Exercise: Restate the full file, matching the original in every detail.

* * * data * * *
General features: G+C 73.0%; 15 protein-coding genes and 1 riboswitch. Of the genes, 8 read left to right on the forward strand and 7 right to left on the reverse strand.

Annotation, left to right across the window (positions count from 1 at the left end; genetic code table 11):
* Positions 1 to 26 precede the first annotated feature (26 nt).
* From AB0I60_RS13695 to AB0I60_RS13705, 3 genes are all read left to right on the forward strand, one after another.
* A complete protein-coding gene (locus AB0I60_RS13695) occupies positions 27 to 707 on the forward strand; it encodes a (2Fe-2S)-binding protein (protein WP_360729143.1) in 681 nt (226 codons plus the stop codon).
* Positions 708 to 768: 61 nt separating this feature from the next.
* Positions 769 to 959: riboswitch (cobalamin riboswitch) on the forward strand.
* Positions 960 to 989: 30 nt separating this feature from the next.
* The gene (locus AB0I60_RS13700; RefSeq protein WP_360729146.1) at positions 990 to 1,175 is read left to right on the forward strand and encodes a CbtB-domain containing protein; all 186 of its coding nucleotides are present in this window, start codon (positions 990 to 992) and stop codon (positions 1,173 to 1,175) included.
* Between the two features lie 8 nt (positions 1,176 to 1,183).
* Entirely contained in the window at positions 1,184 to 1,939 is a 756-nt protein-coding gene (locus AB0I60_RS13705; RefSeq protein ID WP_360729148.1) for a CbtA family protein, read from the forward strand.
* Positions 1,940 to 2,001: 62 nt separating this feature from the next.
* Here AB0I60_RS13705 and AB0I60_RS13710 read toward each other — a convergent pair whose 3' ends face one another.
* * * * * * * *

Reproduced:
General features: G+C 73.0%; 15 protein-coding genes and 1 riboswitch. Of the genes, 8 read left to right on the forward strand and 7 right to left on the reverse strand.

Annotation, left to right across the window (positions count from 1 at the left end; genetic code table 11):
* Positions 1 to 26 precede the first annotated feature (26 nt).
* From AB0I60_RS13695 to AB0I60_RS13705, 3 genes are all read left to right on the forward strand, one after another.
* A complete protein-coding gene (locus AB0I60_RS13695) occupies positions 27 to 707 on the forward strand; it encodes a (2Fe-2S)-binding protein (protein WP_360729143.1) in 681 nt (226 codons plus the stop codon).
* Positions 708 to 768: 61 nt separating this feature from the next.
* Positions 769 to 959: riboswitch (cobalamin riboswitch) on the forward strand.
* Positions 960 to 989: 30 nt separating this feature from the next.
* The gene (locus AB0I60_RS13700; RefSeq protein WP_360729146.1) at positions 990 to 1,175 is read left to right on the forward strand and encodes a CbtB-domain containing protein; all 186 of its coding nucleotides are present in this window, start codon (positions 990 to 992) and stop codon (positions 1,173 to 1,175) included.
* Between the two features lie 8 nt (positions 1,176 to 1,183).
* Entirely contained in the window at positions 1,184 to 1,939 is a 756-nt protein-coding gene (locus AB0I60_RS13705; RefSeq protein ID WP_360729148.1) for a CbtA family protein, read from the forward strand.
* Positions 1,940 to 2,001: 62 nt separating this feature from the next.
* Here AB0I60_RS13705 and AB0I60_RS13710 read toward each other — a convergent pair whose 3' ends face one another.